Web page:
To: Website viewers
From: Peter Signorelli
Re: Iran President Khatami's New York Times interview
Maybe because it appeared on a Saturday, the sensational NYT interview with Iran's President Seyed Mohammad Khatami got almost zero attention in the rest of the news media. The front-page story itself blew us away, as Khatami announced Iranís willingness to accept a permanent state of Israel, giving the Palestinian Authority his nationís blank check to negotiate an agreement. The Times posted the complete interview on the Internet, and it is even better. The nationís editors, print and electronic, should be embarrassed for missing this story. We link below to the interview and highly recommend that you read Khatamiís world-historic remarks.
Why sensational? Khatami rejects the so-called "Clash of Civilizations" thesis that foretold a new war between the Judeo-Christian West and the Islamic East. It was upon his initiative as head of the 55-member Islamic International Conference in 1998 that the United Nations set 2001 as the year of Dialogue Among Civilizations. The Iranian president, though, has been so demonized in the media that most who have read the interview find themselves shocked at the lack of resemblance between this leader and the popular impression of him as an enemy of the West, of Christians, and of the U.S. But that is because so much of what he has been consistently saying and doing on behalf of peace, morality and reconciliation goes unreported.
During his historic visit to Italy, the first by any Iranian leader since the revolution of 1979, he met privately with Pope John Paul II and stated that there are no "quintessential differences" among faiths. Both he and the Roman Pontiff agreed on the "primary importance of dialogue between Islam and Christianity," (which when combined represent more than one-third of the world's population). Although president of Iran, Khatami also is a spiritual leader of exceptional integrity and stature. He shares with Pope John Paul II a fervid commitment to the integrity of the human person, and cites the "valuable teachings of Jesus Christ, the son of Mary" and all divine prophets as representative of "a new approach toward releasing man and society" from a past century "full of uproar, violence and selfishness." He is in full accord with the Pontiff's call for a new Civilization of Love.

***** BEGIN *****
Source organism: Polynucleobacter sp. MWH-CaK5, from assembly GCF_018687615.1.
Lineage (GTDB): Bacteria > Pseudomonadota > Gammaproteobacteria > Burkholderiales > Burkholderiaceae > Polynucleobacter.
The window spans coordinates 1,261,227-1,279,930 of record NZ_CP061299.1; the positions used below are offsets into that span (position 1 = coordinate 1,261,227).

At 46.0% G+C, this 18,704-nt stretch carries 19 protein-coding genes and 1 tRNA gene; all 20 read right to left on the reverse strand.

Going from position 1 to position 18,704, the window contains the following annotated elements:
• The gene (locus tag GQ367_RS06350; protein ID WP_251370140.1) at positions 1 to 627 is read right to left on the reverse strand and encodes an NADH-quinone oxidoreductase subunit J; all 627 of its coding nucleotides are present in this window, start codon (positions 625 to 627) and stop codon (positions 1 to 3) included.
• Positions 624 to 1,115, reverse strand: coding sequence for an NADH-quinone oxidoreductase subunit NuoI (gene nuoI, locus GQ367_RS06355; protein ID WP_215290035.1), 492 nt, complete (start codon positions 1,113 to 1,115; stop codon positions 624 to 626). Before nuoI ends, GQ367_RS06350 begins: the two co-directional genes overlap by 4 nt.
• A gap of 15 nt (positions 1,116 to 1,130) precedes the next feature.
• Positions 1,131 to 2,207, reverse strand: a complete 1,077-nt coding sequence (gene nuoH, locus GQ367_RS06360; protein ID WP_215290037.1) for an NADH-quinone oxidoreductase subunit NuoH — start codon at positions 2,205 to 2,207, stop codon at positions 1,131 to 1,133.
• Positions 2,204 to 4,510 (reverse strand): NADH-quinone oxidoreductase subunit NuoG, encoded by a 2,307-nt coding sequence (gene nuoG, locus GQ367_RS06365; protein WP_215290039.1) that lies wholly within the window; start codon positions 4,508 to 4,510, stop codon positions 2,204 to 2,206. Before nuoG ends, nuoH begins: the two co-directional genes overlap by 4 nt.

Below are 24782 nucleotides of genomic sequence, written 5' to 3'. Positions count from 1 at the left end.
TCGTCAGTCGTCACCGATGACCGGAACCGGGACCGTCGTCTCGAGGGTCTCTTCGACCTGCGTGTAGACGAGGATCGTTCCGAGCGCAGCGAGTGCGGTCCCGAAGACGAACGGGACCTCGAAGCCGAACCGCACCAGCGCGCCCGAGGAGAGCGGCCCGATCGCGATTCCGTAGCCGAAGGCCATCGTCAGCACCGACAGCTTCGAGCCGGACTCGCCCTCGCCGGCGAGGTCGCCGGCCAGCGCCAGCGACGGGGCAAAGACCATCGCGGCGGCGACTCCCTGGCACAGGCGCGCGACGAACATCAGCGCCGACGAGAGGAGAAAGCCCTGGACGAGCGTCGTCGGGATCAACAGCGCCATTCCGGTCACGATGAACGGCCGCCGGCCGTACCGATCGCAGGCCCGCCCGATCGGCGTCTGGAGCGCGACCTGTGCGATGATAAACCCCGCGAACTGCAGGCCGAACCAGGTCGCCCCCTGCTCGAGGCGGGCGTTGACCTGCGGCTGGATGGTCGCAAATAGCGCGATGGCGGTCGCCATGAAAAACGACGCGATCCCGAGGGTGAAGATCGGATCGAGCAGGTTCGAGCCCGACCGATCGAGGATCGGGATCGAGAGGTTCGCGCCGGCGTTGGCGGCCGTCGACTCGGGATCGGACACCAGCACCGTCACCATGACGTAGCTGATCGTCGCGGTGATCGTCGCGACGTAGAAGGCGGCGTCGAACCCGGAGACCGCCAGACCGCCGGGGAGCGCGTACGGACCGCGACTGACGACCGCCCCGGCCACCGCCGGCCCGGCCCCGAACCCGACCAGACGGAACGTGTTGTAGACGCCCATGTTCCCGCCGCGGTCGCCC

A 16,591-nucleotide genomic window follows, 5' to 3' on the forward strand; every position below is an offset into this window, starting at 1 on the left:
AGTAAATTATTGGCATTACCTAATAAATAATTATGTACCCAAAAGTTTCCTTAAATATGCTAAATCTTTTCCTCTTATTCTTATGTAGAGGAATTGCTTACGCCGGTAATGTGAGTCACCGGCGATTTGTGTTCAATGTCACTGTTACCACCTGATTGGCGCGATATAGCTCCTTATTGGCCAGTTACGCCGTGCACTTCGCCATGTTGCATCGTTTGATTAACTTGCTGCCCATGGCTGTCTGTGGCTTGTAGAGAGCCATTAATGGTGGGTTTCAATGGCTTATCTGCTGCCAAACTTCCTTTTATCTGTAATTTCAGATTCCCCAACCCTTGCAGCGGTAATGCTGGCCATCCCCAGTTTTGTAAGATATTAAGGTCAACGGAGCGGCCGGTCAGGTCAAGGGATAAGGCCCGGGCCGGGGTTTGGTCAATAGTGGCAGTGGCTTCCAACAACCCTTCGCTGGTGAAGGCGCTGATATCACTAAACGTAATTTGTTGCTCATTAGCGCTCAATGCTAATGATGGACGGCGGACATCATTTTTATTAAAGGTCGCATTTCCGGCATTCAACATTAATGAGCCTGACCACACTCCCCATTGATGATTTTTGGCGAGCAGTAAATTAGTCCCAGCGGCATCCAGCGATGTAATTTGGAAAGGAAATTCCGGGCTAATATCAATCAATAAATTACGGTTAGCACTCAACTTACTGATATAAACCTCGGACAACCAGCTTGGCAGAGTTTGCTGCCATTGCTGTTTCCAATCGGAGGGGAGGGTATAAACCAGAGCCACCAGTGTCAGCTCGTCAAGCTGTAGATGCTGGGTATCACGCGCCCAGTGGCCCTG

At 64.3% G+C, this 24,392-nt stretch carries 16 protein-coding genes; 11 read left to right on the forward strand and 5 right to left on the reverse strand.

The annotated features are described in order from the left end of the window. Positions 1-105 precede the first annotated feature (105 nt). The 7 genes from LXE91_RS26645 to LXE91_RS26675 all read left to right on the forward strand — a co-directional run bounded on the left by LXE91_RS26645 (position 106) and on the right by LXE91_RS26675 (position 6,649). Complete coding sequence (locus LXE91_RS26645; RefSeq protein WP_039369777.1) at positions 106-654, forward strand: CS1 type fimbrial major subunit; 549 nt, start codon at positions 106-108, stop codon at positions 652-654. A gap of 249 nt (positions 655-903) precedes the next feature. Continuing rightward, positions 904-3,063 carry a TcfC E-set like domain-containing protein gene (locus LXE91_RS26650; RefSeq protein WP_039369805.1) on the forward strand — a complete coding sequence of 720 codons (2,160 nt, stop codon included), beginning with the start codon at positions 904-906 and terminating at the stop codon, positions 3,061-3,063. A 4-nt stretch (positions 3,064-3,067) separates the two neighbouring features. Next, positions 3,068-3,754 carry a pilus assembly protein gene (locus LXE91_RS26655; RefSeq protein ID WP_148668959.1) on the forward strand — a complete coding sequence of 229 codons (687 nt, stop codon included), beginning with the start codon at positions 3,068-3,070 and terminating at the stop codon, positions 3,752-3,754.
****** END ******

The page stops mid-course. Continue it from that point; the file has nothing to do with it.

Just prior to his trip to the United Nations last week, Khatami phoned Pope John Paul II to discuss with him cooperation in an all-out campaign against terrorism "based on divine values" so that peace and love may replace war, discrimination and poverty. Terrorists, he emphasizes, have nothing to do with divine religions, as he makes clear in the interview with his blistering condemnation of those who seek to promote the Clash of Civilizations. Thus far, some media dismiss his remarks as "nothing new," faulting him for not condemning "Palestinian terrorists" -- despite the fact that he goes on record supporting Israel's right to exist. This is certainly a case of preferring to curse the darkness rather than respond to the light from the Khatami initiative.